One of the benefits of reading aloud to your kids that's sometimes overlooked is that it develops their sense of story. Plop Leo (and to a lesser extent, Milly) down in the middle of a new book and he'll get his bearings pretty quickly. He can tell you a good story, too.
The other night he had to answer this question about his leveled reader, Ski Patrol: "After you read page 5, did you think there would be an avalanche in the story? Why or why not?" I think the answer they were looking for was yes, because the weather conditions were right. Leo's answer was yes, because if they mention an avalanche on page 5, there will probably be one later in the story. It's a meteorological Chekhov's gun. (That last sentence is mine. Leo prefers Tolstoy. Kidding!)
Later that (same) night, Leo and I started reading Brian Selznick's brilliant (and Caldecott Award-winning, hooray!) The Invention of Hugo Cabret (Scholastic, 2007). At the end of chapter 2, Hugo looks into the Station Inspector's office: "[He] could see the Station Inspector's desk, and in the corner of the office, the cage of a small jail cell that sat waiting for any criminals caught in the station. Hugo had seen men and women locked up in there, and a few times he had even seen boys no older than himself in the cell, their eyes red from crying. Eventually, these people were taken away, and Hugo never saw them again" (80). We stopped reading there, turned out the light. In the darkness, Leo asked, "Will Hugo end up in that cage, Mommy?"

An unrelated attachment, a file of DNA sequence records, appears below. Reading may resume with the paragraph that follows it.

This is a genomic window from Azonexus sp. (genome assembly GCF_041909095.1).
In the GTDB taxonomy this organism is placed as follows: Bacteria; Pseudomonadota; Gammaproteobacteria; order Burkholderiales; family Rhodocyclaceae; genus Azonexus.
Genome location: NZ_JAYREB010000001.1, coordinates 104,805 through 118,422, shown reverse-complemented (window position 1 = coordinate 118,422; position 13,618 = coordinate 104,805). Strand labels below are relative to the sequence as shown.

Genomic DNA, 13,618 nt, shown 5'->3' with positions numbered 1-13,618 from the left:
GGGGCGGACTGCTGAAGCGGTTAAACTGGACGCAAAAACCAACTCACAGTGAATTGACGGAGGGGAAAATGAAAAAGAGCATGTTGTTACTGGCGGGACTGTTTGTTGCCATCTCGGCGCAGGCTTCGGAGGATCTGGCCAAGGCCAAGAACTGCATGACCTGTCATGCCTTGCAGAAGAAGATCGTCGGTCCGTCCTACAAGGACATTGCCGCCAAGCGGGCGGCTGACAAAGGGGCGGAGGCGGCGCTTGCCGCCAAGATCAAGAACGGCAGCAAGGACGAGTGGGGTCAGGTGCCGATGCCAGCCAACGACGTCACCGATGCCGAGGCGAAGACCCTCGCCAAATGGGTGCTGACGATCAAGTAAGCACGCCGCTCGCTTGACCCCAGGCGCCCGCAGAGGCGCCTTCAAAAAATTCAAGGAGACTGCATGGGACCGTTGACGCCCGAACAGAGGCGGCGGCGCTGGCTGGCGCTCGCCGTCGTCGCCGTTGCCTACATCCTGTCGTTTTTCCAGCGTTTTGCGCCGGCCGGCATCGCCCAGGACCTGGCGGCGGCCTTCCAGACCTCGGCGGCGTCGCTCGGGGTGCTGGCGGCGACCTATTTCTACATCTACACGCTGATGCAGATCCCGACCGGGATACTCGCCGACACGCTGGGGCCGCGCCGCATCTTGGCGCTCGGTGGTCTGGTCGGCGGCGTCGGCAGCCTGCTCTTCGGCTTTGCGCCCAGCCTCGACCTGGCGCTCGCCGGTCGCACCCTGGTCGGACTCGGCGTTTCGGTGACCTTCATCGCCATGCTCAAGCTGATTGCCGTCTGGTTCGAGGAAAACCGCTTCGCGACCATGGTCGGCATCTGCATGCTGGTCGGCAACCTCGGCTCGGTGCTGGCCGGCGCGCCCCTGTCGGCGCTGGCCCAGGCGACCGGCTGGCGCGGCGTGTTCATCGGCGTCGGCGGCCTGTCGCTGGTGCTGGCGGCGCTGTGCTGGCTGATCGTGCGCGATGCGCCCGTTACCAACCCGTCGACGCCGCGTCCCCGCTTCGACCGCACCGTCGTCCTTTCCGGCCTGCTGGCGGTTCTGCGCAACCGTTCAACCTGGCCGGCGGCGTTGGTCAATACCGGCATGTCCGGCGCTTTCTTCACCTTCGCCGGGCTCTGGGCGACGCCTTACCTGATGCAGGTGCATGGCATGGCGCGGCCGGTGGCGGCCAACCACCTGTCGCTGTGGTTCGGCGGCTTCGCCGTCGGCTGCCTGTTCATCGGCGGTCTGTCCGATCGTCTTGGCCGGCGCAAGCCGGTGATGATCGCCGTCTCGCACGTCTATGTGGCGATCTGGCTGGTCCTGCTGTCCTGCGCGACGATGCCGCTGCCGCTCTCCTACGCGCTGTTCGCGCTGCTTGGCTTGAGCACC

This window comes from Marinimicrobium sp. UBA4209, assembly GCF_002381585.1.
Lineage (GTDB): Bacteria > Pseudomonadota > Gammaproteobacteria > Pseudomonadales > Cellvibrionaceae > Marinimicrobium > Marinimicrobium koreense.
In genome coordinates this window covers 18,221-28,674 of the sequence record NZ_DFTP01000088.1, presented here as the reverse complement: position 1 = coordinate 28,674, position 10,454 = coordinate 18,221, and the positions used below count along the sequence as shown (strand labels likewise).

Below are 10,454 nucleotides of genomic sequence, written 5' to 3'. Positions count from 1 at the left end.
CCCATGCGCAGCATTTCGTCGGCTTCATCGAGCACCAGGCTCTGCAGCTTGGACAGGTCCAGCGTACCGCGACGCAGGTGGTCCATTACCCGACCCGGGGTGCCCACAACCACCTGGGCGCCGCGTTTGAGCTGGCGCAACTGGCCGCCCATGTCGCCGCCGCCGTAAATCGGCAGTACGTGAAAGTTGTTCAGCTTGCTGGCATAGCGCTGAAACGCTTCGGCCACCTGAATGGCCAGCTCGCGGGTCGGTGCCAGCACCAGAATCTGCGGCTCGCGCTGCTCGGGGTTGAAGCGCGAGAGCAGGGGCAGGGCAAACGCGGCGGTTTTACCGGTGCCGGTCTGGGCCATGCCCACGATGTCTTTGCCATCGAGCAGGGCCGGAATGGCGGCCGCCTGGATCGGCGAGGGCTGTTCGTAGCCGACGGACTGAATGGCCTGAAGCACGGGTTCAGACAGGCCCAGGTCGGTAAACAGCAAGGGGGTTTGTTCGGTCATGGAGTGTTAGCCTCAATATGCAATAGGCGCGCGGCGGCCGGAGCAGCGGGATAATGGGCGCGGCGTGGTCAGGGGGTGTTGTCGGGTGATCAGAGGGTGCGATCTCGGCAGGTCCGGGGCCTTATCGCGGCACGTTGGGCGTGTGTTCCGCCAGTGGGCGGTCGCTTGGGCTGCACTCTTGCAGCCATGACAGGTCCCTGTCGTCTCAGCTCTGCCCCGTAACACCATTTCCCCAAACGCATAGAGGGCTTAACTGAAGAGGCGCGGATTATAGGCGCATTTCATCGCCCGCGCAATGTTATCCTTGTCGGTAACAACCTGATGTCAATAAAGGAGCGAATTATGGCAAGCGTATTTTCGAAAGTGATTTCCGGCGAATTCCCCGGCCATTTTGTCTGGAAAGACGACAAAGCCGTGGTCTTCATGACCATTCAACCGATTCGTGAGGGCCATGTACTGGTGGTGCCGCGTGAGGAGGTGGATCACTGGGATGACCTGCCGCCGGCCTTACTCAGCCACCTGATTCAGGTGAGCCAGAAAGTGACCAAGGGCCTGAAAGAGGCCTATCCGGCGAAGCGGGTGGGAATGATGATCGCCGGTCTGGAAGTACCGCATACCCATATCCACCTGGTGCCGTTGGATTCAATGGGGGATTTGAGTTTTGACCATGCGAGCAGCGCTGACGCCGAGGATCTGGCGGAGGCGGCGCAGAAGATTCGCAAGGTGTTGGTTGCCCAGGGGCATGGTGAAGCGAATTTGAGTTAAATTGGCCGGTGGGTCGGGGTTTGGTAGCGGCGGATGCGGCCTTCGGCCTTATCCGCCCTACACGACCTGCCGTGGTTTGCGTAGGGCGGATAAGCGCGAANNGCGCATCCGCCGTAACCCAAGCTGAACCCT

You don't need me to tell you that at the beginning of Chapter 10, he does.
[Given permission to read ahead, I happily finished the entire book. I think Hugo would have loved it himself, especially the ending. After all, "He thought every good story should end with a big, exciting chase" (202).]